A collection of reviews and photography by Madeleine O'Gorman
Published in Inpress/TheMusic.com.au 09.05.12
The night’s apparel screams of a dazzling, bygone era. While the men look dapper in their fedoras and vintage suits, there’s no doubt that the ladies prevail both on and off stage. Beehived, fake-lashed and sequined lasses swarm around the venue in a bubbly Daisy Buchanan-way, before the first support commands everyone’s attention. With hips that snake around the stage, Stella Angelico oozes sultry, old-time glamour that’s perfect for tonight’s production. Together with her band The Switch, she oscillates between vulnerable lover to ballsy vixen, belting out, “…mister, I’m gonna eat ya alive”. A witty blonde adds to the eccentricity by playing host for the evening, introducing the jazz-act (and in-between band for the night) The PutBacks with a loud, “Areebaaaaaa!” The surprise fillers blow everyone away with their improv tunes before Kira Puru & The Bruise steal the spotlight back with a sensational, heavy blues performance. Puru robs the room of its joviality, lifting the crowd with a thrilling intensity through her fierce stance and towering vocals.
The silhouette of the night’s leading lady is striking in itself. Melbourne’s own Clairy Browne & The Bangin’ Rackettes have recently revived the doo-wop movement with their debut album Baby Caught The Bus, securing festival slots and national tours. Tonight, Browne’s signature high-hair and loud make-up brightens the already glitter-embellished stage. Feasting her eyes on her crowd of clones, she opens with the smoky Yellowbird before inviting her harmonising trio The Bangin’ Rackettes to the stage, completing the nine-piece line-up.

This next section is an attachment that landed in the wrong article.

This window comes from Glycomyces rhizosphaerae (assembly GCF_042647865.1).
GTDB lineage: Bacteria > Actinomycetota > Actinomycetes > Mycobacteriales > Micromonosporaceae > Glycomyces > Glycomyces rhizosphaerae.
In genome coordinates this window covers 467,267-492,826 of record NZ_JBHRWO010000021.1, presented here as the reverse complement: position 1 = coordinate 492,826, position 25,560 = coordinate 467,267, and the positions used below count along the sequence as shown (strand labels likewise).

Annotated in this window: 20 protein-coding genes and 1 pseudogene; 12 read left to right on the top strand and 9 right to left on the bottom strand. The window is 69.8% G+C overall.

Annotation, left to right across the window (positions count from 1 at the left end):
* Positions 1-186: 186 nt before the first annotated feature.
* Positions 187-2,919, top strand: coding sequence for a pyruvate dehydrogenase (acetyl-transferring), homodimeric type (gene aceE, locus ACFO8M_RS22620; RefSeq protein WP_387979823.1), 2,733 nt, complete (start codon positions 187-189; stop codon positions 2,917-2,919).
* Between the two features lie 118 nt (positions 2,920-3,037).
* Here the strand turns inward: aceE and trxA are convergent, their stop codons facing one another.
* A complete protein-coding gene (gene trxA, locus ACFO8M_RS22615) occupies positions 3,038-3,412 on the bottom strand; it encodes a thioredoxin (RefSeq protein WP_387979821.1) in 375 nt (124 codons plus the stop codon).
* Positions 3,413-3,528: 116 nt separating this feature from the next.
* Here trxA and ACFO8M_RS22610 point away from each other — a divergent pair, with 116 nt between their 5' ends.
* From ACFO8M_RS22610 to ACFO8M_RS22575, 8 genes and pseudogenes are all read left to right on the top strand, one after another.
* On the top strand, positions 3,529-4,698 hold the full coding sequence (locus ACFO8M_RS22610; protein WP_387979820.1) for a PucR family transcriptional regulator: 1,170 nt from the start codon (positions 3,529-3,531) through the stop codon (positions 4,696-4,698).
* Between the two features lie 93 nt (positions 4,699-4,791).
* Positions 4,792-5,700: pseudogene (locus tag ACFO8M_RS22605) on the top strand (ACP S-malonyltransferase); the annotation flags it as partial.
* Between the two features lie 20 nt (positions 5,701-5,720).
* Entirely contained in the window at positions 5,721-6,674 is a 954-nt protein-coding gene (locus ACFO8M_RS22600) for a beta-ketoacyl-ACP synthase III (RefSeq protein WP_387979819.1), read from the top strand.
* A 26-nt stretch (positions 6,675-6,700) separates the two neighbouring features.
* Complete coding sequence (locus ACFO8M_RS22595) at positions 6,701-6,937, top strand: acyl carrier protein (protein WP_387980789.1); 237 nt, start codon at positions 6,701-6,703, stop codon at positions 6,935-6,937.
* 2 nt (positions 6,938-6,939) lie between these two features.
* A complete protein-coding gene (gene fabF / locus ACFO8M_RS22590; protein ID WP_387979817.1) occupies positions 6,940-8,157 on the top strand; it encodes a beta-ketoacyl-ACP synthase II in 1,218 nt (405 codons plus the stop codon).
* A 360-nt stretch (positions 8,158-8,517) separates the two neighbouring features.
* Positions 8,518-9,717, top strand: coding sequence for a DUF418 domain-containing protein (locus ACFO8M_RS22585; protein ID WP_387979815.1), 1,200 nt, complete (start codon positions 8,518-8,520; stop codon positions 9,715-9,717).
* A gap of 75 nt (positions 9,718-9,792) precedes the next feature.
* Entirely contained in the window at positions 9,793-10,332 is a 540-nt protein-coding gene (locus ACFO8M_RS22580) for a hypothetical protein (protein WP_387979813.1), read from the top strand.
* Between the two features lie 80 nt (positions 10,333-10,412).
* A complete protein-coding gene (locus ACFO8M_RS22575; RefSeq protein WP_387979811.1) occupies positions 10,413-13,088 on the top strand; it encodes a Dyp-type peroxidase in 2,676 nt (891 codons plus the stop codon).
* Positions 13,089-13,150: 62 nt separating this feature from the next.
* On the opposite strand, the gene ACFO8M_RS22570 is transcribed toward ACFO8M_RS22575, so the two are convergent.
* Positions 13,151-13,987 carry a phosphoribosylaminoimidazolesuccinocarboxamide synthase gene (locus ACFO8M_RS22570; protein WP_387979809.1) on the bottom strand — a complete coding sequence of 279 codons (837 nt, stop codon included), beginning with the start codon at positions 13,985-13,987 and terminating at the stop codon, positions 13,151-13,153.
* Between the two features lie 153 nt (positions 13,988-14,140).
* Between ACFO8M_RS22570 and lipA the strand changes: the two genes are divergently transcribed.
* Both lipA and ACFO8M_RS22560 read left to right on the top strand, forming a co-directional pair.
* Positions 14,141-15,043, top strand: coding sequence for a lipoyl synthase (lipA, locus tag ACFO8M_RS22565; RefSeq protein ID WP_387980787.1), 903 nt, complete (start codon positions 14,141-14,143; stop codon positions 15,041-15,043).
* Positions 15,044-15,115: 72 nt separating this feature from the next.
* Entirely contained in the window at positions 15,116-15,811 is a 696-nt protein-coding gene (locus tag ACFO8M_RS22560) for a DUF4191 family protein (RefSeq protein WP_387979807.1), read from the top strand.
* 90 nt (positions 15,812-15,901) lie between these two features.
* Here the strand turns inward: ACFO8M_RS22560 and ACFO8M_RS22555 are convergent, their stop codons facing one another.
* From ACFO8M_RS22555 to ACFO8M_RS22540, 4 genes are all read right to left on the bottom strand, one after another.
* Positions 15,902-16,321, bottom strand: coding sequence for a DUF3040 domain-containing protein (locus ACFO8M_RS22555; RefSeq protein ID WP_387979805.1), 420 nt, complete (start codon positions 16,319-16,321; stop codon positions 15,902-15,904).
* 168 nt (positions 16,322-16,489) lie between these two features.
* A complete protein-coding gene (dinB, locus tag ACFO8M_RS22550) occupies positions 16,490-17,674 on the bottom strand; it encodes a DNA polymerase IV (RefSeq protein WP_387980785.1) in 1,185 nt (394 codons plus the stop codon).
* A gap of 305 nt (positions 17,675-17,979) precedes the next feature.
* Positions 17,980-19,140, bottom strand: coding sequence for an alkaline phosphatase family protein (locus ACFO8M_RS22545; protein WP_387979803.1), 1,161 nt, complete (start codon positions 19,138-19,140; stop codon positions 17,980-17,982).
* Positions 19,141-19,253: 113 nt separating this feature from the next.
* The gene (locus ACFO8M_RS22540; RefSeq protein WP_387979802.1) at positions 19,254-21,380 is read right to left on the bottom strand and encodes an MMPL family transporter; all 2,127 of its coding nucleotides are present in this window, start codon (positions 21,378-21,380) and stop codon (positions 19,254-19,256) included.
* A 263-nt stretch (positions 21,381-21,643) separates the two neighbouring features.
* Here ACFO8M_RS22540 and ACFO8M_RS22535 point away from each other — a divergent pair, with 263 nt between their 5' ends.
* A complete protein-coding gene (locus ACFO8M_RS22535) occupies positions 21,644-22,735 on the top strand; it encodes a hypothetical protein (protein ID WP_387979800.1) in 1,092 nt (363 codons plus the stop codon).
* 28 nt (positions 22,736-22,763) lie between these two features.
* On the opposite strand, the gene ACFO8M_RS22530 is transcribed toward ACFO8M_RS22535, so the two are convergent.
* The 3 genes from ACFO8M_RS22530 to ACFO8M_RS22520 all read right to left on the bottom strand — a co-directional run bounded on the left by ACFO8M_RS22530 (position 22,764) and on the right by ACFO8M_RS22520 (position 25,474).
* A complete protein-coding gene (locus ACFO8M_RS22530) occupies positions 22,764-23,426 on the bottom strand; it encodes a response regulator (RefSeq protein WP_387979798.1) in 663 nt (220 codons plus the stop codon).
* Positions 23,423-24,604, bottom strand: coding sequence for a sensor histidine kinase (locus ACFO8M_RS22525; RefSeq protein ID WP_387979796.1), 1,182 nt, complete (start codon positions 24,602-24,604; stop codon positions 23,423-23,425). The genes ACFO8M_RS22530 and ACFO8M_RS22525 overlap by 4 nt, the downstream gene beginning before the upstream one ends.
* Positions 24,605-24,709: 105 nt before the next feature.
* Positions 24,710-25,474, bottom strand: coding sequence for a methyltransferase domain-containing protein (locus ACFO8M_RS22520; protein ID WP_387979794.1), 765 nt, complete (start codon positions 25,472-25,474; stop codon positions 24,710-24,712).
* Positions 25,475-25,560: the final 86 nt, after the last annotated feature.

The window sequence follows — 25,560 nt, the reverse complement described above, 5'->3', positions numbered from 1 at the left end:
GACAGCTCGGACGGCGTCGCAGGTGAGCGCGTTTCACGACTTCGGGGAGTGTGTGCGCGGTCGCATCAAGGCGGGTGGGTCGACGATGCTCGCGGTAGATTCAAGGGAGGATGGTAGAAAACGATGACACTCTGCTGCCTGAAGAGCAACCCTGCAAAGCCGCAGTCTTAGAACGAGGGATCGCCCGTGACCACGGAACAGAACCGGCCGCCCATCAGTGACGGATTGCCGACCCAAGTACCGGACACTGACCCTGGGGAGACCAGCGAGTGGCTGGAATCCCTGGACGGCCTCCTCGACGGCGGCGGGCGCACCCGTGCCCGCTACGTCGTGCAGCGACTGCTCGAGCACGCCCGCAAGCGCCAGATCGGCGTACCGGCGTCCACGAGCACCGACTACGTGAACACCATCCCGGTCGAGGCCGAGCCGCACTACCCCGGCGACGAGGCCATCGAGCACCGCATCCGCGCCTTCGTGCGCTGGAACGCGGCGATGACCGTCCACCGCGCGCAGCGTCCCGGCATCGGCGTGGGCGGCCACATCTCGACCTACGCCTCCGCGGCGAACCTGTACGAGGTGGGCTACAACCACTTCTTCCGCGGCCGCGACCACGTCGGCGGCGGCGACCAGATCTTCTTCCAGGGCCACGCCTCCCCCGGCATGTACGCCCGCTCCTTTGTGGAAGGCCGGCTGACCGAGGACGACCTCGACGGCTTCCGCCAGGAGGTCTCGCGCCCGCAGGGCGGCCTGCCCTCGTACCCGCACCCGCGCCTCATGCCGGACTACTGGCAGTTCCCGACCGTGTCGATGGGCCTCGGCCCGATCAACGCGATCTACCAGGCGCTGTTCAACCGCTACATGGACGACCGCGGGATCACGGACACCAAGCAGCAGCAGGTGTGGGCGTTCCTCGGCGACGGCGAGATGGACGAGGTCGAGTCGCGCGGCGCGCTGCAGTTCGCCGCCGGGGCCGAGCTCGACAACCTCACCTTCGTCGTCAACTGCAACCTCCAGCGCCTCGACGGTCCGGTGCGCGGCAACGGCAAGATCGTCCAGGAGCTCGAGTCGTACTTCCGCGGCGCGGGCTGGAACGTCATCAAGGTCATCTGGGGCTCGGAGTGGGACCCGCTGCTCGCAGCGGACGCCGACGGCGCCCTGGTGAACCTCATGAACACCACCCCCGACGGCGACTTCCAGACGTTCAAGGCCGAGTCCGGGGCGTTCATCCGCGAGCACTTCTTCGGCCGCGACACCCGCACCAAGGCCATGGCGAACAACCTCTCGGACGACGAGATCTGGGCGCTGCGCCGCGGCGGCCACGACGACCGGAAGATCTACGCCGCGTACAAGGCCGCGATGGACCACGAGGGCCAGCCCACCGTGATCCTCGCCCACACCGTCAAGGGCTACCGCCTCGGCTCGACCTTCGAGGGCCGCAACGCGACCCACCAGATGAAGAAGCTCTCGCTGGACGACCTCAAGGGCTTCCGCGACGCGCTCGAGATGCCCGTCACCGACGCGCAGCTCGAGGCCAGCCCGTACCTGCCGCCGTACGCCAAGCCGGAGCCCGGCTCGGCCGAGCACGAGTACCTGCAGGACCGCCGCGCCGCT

To label the show a ‘gig’ is a huge injustice to the whole production. During the stage-spectacular (if you will), we’re treated to costume changes, synchronised dancing and sax solos. One minute the matching Bangin’ Rackettes are crooning blues in Vicious Cycle, the next minute they’re go-go dancing in Baby Caught The Bus. While the spectacle is electrifying, the spine and allure of the group is Browne. She’s warm yet ballsy, with an enormous voice that could move mountains. Much like her supports, Browne’s feisty alter ego demands the room, hinting of a duet – ”tonight is all about tough bitches!” – before Puru surprises us from the crowd to sing a thrilling verse of You Don’t Owe Me Nothing. The steady-swagger of She Plays Up To You along with Aeroplane, I’ll Be Fine and Love Letter have the packed-room whistling and jiving before the encore Frankie caps off the night. Ladies and gentlemen, the stakes have been raised.